Winning Innovations Emerge from Health Hackers

Winning Innovations Emerge from Health Hackers

The Hacking Health Design Challenge, a multi-city competition, with a stop in Toronto (including MaRS, University Health Network and Centre for Social Innovation), sponsored by ORION, sounds as disruptive as it suggests. Hacking. Isn’t that an indicative of an upheaval? Health design. As in, arts and science in the same room? Turns out, those questions are just the ingredients for a challenge signaling innovation in the borderless realm of health tech.

Bringing together healthcare professionals, developers and designers, teams collaborated to create prototypes of solutions that could address healthcare challenges.

Presented at the 2015 eHealth Conference this week, meet one of the Hacking Health Design Challenge Innovation Award winners, ArtontheBrain. It’s the brainchild of Baycrest Health Sciences, one of ORION’s connected institutions which focuses on health and aging.

ArtonTheBrain: An arts-driven, mobile health solution

At Baycrest, the department of culture, arts and innovation supports a holistic vision of health and wellbeing that embraces innovation, technology and the arts. Aviva Babins, manager of culture, arts and innovation, and her team began exploring the intersection of neuropsychology, arts, and cognitive impairment five years ago based on an identified need amongst older adults aging in the community with mild cognitive impairment (MCI). Two years ago, ORION was also alongside Baycrest in their efforts to bring research about brain health and aging to the public through an arts installation, My Virtual Dream.

Many iterations later, they have developed an arts-driven, mobile health solution for older adults called ArtonTheBrain. ArtonTheBrain is an evidence-based, client-centred app that uses visual art as a platform to deliver a mentally and socially engaging user-driven experience. A team of three neuropsychologists will be examining the immediate influences ArtonTheBrain has on users, specifically measuring mood state, reasoning ability, working/associative memory, and attention control.

Elders from Baycrest Terraces at the Art Gallery of Ontario. Photo taken by Keith McManamen, courtesy of Elia Seniors Arts Engagement Program

Building community between science, art, and technology

In partnership with the Art Gallery of Ontario (art providers), and patient advisors (users with MCI and their companions), the app aims to promote lifelong learning, brain fitness, and social engagement. Together, the institutions are harnessing their collective knowledge to co-create a dynamic and innovative solution that is led by science, safe for consumers, accessible, and future-forward. In the fall, ArtonTheBrain will be piloted at various adult day programs and home care agencies throughout the GTA.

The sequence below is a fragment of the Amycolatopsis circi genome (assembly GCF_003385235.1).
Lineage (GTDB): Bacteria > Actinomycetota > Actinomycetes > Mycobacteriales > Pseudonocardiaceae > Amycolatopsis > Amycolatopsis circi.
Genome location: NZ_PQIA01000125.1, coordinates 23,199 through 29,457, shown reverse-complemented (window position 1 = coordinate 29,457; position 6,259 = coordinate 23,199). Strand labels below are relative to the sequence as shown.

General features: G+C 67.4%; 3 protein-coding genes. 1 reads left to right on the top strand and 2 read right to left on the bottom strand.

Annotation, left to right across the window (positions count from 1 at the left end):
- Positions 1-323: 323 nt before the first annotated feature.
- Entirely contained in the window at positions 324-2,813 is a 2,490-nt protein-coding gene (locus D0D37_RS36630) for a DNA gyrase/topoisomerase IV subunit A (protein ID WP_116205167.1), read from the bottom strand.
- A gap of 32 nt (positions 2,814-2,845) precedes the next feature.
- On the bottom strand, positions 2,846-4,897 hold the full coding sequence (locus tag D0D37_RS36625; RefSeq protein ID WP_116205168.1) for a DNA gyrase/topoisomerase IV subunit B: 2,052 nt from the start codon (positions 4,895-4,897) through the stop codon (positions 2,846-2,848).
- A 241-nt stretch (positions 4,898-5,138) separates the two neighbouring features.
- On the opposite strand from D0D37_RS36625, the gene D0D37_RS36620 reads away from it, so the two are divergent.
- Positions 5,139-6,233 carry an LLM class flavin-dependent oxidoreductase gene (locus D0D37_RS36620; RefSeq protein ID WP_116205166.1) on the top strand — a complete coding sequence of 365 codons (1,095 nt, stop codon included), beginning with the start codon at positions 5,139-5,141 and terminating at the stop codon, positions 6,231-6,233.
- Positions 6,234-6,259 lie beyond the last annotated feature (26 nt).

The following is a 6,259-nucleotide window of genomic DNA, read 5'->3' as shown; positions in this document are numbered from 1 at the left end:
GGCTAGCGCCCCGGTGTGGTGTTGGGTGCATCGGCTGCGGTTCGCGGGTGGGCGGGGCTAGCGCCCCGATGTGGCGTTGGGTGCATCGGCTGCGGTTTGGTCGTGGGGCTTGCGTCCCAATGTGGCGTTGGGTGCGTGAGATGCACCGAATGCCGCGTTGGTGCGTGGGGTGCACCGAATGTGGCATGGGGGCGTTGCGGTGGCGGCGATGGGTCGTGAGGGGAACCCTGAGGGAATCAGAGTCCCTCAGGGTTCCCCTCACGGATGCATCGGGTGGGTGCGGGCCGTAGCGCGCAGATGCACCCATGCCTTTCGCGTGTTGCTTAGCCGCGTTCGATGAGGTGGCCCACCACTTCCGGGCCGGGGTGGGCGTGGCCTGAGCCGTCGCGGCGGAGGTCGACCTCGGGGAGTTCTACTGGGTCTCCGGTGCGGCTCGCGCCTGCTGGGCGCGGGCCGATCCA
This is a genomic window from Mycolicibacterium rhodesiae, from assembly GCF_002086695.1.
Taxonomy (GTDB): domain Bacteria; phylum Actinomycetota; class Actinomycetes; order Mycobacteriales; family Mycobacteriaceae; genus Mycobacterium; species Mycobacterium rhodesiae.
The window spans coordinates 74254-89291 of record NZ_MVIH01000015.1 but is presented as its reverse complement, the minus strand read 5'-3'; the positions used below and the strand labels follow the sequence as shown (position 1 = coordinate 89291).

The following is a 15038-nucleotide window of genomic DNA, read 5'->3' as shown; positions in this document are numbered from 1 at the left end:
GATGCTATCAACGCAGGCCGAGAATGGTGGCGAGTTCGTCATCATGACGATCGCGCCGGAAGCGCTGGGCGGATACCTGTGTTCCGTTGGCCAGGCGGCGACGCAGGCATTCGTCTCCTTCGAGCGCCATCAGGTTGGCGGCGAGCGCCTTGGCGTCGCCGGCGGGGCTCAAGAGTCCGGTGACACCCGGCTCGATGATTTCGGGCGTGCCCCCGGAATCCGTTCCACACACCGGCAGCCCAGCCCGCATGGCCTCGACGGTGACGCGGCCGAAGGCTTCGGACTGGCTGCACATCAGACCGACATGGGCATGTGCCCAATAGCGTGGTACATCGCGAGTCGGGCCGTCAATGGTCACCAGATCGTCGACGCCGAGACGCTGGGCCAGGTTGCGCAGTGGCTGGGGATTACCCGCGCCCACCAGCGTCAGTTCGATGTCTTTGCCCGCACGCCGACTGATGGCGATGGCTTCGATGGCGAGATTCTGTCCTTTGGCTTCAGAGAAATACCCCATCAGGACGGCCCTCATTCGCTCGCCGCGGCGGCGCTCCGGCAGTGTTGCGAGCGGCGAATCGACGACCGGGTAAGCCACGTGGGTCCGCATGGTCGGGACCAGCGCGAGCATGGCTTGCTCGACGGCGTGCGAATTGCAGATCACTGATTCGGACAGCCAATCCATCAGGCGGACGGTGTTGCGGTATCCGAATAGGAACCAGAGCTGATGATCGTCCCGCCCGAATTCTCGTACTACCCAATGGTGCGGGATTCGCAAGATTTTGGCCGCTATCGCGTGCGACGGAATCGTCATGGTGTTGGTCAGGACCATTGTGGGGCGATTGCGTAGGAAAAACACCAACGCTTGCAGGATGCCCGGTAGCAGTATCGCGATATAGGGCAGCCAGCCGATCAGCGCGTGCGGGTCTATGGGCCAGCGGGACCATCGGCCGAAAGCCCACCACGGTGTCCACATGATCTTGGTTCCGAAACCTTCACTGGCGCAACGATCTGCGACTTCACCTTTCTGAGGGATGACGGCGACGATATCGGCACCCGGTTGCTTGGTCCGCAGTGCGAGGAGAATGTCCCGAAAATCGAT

As a precursor to the study in the fall, ArtonTheBrain was further developed at Hacking Health, taking a deeper dive into user experience, interface design, and gamification elements of the app. The Hacking Health team worked with older adults who attend programs at Baycrest, together expanding upon the app design, content, and helping to change stigmas. 

Hacking Health member Keith McManamus interviews elder from Baycrest Terrace to inform UI and UX design.

What’s healing about art?

If the future of healthcare involves prescribing safe applications for consumers, how can we make this better? As demonstrated in ArtonTheBrain at Hacking Health, Baycrest believes that making healthcare more stimulating via integration of the arts makes better application for users.

Art is a non-biased healing agent that engages the whole person — intellectually, emotionally, and socially. Integrate that with mobile health technology, which can powerfully address limitations to accessibility, and a new possibility is born. This solution brings the activity to the user by creating a purposeful virtual environment in which people can interact.

Aviva Babins with members from Baycrests’ Freeman Family Day Centre at the Art Gallery of Ontario; courtesy of the Elia Seniors Arts Engagement Program

What a hacked world can offer

With implementation coming in the near future, what prototypes like ArtonTheBrain mean is a higher standard set for healthcare in the 21st century. Harnessing tools like smart apps to customize patient care or collaborate across disciplines for a one-of-a-kind healthcare solution like Baycrest and AGO have done, the door is swung open, inviting us into a new portal of intelligent design for enhanced living.

Healthcare challenges are no longer barriers. Events like Hacking Health Design Challenge are invitations to create solutions, enabling experts to imagine and design an intelligent, accessible world like we’ve never seen before.  

 

Interview contributed by Aviva Babins, Manager, Culture, Arts & Innovation at Baycrest Health Sciences